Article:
Buenos Aires, Argentina is often called the “Paris of South America”. Being the second largest city in South America, it has been heavily influenced by European culture, art, and style. The city is a hot spot for music lovers, foodies, tango dancers, and just all-around beautiful people.
The city has a large expat community and a distinct European feel to it. Smiles are everywhere and the quality of life is very high! We explored the city for two days before heading out on our southbound journey to Patagonia.
One of my favorite places was an area called “La Boca”, located near the city’s port in the southeast. The neighborhood is filled with multi-colored houses and tango dancers on every street corner. Small markets, a large pedestrian area, and numerous local shops give off a traditional European feel.
People had such an incredible passion for music and art everywhere we went. The best live tango dancers perform on a famous street called “Caminito Tango”.
The Caminito (“little path” in Spanish) is a street museum comprising colorful painted houses typical of the immigrant dwellings that came to characterize the port area towards the end of the 19th century. Today, there are several works by Argentine artists incorporated as part of the street museum. The street has become a favorite culture hub with several restaurants offering tango and folk dance shows daily.
The Tango dancing was sleek and sexy, but Argentina was also known for another thing, its BBQ. After a few recommendations from locals, we found ourselves at a place called “La Estancia”. Talk about epic meal time.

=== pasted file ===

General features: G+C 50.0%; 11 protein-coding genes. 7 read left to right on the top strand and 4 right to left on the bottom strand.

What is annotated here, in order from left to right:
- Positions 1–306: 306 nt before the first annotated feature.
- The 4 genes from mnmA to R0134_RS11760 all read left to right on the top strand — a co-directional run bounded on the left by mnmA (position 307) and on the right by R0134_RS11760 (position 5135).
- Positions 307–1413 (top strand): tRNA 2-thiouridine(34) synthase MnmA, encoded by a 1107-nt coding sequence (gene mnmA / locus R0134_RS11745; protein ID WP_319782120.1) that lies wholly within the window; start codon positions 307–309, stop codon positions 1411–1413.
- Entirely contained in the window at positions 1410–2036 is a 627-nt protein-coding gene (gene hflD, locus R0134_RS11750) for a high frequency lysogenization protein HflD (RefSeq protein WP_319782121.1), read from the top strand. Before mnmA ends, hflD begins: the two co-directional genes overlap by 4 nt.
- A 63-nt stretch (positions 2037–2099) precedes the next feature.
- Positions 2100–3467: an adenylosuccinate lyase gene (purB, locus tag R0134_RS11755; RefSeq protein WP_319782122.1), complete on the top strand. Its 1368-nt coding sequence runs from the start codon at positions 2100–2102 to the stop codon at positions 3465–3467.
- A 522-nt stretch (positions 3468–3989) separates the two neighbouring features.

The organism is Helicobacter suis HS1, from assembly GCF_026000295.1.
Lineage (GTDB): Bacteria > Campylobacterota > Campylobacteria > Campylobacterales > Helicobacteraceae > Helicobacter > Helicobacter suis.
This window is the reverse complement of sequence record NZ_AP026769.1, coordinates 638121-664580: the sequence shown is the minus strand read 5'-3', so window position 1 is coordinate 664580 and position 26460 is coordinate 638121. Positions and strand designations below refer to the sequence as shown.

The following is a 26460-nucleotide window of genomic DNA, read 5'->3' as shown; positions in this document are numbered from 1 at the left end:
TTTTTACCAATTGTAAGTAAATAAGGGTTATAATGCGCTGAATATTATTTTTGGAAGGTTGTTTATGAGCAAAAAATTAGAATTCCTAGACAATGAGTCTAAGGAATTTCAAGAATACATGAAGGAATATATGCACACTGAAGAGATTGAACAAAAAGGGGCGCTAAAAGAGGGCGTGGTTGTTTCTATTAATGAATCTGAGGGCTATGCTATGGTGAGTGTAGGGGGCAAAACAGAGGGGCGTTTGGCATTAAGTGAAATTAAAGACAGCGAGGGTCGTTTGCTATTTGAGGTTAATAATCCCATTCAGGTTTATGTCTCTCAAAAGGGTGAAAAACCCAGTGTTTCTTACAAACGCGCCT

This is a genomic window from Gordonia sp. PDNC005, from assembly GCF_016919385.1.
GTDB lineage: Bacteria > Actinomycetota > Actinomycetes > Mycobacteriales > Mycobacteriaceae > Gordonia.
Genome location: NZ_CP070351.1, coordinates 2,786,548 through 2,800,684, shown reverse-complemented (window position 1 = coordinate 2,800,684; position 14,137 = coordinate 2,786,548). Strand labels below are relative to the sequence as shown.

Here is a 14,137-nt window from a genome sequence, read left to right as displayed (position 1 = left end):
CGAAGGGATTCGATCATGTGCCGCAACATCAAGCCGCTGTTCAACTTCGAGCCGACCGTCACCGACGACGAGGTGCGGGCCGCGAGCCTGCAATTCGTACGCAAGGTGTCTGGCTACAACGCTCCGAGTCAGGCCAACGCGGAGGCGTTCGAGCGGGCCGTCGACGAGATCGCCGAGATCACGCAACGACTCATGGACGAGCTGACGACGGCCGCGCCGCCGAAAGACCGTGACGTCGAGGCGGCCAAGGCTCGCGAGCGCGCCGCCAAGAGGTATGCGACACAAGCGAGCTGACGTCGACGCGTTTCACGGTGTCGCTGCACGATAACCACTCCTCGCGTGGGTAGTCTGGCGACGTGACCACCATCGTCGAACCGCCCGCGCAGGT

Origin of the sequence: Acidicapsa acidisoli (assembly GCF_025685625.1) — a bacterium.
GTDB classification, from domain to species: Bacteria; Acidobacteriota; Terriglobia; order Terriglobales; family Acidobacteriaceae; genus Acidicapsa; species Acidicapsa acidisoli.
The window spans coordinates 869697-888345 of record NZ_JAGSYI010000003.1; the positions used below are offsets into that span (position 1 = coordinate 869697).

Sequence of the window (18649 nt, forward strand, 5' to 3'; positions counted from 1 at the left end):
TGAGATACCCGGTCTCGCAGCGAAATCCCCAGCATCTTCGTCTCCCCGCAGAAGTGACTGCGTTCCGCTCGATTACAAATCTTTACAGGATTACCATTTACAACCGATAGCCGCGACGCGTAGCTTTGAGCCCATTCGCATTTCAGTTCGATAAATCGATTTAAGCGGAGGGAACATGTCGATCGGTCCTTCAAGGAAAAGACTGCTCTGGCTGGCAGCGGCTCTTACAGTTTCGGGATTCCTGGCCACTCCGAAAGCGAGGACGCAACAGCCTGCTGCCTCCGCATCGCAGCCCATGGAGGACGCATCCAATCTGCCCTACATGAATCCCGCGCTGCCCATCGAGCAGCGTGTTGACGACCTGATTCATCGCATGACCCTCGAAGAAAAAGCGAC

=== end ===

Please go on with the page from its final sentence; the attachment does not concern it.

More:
This place had a huge outdoor BBQ pit filled with entire racks of meat being slow-cooked all day. I equipped myself with a fork in each hand and dug in!
The following morning, I headed to “Monserrat”, a bohemian neighborhood that is hundreds of years old. Vibrant architecture and towering monuments lined the streets. The main square is called the “Plaza del Mayo,” where the famous Argentinian revolution took place during Spain’s Peninsular War (1810).
Before we departed the city for our trek down south, we made one last stop at the famous “La Recoleta Cemetery”. The site contained 4691 vaults – all above ground – of which 94 had been declared National Historical Monuments by the Argentine government.
The entrance to the prestigious cemetery was through a massive gate with massive stone columns. The cemetery contained many elaborate marble mausoleums still in use by rich families in Argentina that have their own vaults. Part of emperor Napoleon’s family and many famous Argentinian presidents were buried there. Decorated with statues, in a wide variety of architectural styles, most of the mausoleums were constructed with imported materials from Paris and Milan. Now those were some rich dead people!
I hope you enjoyed this quick Buenos Aires cultural insight. On to the Patagonia adventure!
-“Every man can transform the world from one of monotony and drabness to one of excitement and adventure.” – Irving Wallace
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